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About Biopolitics, Parties, Pundits & Human Biotechnology


Policy decisions about human biotechnologies have typically been debated among elite commissions and experts. But controversy is increasingly spilling over into mainstream news media and political debates.

This trend has been most notable in the United States, with the emergence of human embryonic stem cell research as a political issue. Stem cell debates at the policy level have made this discussion far more visible to the public.

The Bush Administration's restrictions on federal funding for human embryonic stem cell research elevated the issue to the front pages of newspapers. Shortly after its announcement in 2001, partisan battle lines were drawn in ways that mirror the abortion rights divide.

Republicans hoped that opposition to research that destroys embryos would increase support among their party's religious conservative base. Democrats countered by assembling a coalition of patient advocates, biomedical researchers, and biotechnology entrepreneurs and appealed to moderate swing voters and Republicans who they believed would be swayed by promises of cures.

There were some notable exceptions to this partisan line-up. Some conservatives support embryonic stem cell research; some liberals and progressives who support the research in principle criticize aspects of its conduct and regulation. Unfortunately, the polarized debate has frequently distorted facts while obscuring a range of important social issues unrelated to the moral status of embryos.



As China’s one-child policy ends, surrogacy services rise in the U.S.by Kevin SmithSan Gabriel Valley TribuneApril 30th, 2016“I’ve been contacted by 15 to 18 agencies out of China... 90 percent of them don’t have any patients. They’re just new agencies trying to make a buck."
With CRISPR in Humans On the Horizon, Will the Public Back Intellia?by Alex LashXconomyApril 29th, 2016Intellia and Editas both lack what so many biotech investors crave: data from human clinical trials. As they race to the clinic, it's hard to tell if either company will pay off.
Let people most affected by gene editing write CRISPR rulesby Jessica HamzelouNew ScientistApril 29th, 2016The US National Academies' committee on human gene editing held a discussion in Paris at the French National Academy of Medicine.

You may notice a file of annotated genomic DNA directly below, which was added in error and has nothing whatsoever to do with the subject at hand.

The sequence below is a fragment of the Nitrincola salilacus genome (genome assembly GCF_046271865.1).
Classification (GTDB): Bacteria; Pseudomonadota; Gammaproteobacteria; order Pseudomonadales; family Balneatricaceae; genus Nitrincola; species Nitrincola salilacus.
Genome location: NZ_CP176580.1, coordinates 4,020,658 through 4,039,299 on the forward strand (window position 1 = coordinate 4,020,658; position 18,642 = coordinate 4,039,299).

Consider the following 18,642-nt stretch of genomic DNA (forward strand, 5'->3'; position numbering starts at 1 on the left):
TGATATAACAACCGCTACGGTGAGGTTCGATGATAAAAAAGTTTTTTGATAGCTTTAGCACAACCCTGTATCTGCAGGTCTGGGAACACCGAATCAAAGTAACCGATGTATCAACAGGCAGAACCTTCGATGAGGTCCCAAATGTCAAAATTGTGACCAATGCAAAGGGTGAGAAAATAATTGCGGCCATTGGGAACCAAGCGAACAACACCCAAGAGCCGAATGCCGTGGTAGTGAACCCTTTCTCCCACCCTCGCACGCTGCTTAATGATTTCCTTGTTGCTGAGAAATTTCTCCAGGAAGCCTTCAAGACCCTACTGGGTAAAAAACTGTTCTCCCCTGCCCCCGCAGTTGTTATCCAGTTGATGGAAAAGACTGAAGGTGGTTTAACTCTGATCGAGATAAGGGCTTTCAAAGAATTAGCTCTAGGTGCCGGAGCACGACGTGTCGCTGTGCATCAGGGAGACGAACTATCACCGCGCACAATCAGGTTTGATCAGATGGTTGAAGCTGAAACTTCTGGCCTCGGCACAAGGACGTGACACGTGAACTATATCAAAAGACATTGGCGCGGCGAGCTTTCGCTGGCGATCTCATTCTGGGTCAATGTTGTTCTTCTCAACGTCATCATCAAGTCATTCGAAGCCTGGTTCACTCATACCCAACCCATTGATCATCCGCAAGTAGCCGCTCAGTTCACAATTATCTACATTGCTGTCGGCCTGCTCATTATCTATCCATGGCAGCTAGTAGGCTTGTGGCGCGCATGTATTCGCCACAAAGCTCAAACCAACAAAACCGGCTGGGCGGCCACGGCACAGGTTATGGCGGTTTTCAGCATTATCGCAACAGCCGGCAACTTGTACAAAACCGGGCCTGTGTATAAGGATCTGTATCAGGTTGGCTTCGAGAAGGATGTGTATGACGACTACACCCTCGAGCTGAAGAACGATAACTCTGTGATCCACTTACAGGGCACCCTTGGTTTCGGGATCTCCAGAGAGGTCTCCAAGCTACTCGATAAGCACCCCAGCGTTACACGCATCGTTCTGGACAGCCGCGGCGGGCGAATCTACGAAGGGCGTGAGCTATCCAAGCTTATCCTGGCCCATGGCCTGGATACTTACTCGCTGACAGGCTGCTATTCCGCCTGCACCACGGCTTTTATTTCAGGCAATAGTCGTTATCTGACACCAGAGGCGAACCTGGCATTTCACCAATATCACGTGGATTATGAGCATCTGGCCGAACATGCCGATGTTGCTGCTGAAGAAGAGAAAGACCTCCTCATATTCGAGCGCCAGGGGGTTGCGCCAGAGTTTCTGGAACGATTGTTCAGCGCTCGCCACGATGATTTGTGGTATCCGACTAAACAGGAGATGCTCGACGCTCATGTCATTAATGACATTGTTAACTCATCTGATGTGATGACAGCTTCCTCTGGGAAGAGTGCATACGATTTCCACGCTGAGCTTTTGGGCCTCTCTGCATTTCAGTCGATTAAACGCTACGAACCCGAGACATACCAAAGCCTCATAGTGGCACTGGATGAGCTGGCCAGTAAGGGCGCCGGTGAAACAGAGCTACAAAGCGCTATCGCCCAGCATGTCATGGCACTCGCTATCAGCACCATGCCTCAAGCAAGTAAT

A Single $249 Test Analyzes 30 Cancer Genes. But Do You Need It?by Sarah ZhangWIREDApril 28th, 2016Color Genomics is marketing gene tests for 30 cancers, but doctors caution that our ability to sequence DNA has far outpaced our ability to understand what the results mean.
A DNA Sequencer in Every Pocketby Ed YongThe AtlanticApril 28th, 2016Oxford Nanopore Technologies, which severed financial ties with DNA sequencing monolith Illumina in 2013, is "desperately thinking of ways of bringing them down.” These include a USB-powered sequencer called the MinION.
Meet The New CEO Of The $22 Billion Genomics Company You've Never Heard Ofby Christine FarrFast CompanyApril 27th, 2016Gene-sequencing giant Illumina is expanding to direct-to-consumer tests and perhaps brand partnerships, says new CEO Francis deSouza.
Editorial: Editing human genes the CRISPR wayby Editorial BoardThe Chicago TribuneApril 27th, 2016Can we trust scientists and governments to set ethical boundaries for research and therapeutic use — and then stick to them? We're skeptical.
Here Are the Medals Given to Eugenically Healthy Humans in the 1920sby Ella MortonAtlas ObscuraApril 26th, 2016People were judged alongside livestock at state fairs in better baby and fitter family contests.
Gay couple win custody battle against Thai surrogate motherby Oliver HolmesThe Guardian [US]April 26th, 2016The central juvenile and family court ruled in favor of the American biological father of 15-month-old Baby Carmen.
Dwarfism, Chemical Limb Lengthening, and Informed Consentby Joseph StramondoInternational Journal of Feminist Approaches to Bioethics BlogApril 25th, 2016A California biotech company is testing a drug designed to "normalize" annual growth but not address health complications of dwarfism.
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